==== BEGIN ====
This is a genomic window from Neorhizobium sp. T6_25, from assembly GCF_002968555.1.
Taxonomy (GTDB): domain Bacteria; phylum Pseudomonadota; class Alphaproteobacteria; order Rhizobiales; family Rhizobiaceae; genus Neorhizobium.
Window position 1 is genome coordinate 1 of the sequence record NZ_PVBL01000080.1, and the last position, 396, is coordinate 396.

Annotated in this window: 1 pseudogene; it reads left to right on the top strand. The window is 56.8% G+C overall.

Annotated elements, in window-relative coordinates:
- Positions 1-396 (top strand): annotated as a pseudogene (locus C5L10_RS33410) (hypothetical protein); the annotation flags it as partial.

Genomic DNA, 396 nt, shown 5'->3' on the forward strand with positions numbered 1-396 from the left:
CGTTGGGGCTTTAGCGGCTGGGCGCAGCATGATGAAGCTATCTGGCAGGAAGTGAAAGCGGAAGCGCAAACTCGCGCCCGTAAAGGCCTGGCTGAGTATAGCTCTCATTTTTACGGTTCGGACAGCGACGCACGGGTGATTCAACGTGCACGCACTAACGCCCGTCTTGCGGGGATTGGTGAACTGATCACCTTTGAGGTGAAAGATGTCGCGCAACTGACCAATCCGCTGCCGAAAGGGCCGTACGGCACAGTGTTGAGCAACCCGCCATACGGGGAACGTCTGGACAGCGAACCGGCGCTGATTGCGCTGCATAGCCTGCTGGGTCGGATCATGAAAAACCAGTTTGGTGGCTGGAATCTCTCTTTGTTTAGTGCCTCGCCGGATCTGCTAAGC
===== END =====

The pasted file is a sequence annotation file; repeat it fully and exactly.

This is a genomic window from Neorhizobium sp. T6_25, from assembly GCF_002968555.1.
Taxonomy (GTDB): domain Bacteria; phylum Pseudomonadota; class Alphaproteobacteria; order Rhizobiales; family Rhizobiaceae; genus Neorhizobium.
Window position 1 is genome coordinate 1 of the sequence record NZ_PVBL01000080.1, and the last position, 396, is coordinate 396.

Annotated in this window: 1 pseudogene; it reads left to right on the top strand. The window is 56.8% G+C overall.

Annotated elements, in window-relative coordinates:
- Positions 1-396 (top strand): annotated as a pseudogene (locus C5L10_RS33410) (hypothetical protein); the annotation flags it as partial.

Genomic DNA, 396 nt, shown 5'->3' on the forward strand with positions numbered 1-396 from the left:
CGTTGGGGCTTTAGCGGCTGGGCGCAGCATGATGAAGCTATCTGGCAGGAAGTGAAAGCGGAAGCGCAAACTCGCGCCCGTAAAGGCCTGGCTGAGTATAGCTCTCATTTTTACGGTTCGGACAGCGACGCACGGGTGATTCAACGTGCACGCACTAACGCCCGTCTTGCGGGGATTGGTGAACTGATCACCTTTGAGGTGAAAGATGTCGCGCAACTGACCAATCCGCTGCCGAAAGGGCCGTACGGCACAGTGTTGAGCAACCCGCCATACGGGGAACGTCTGGACAGCGAACCGGCGCTGATTGCGCTGCATAGCCTGCTGGGTCGGATCATGAAAAACCAGTTTGGTGGCTGGAATCTCTCTTTGTTTAGTGCCTCGCCGGATCTGCTAAGC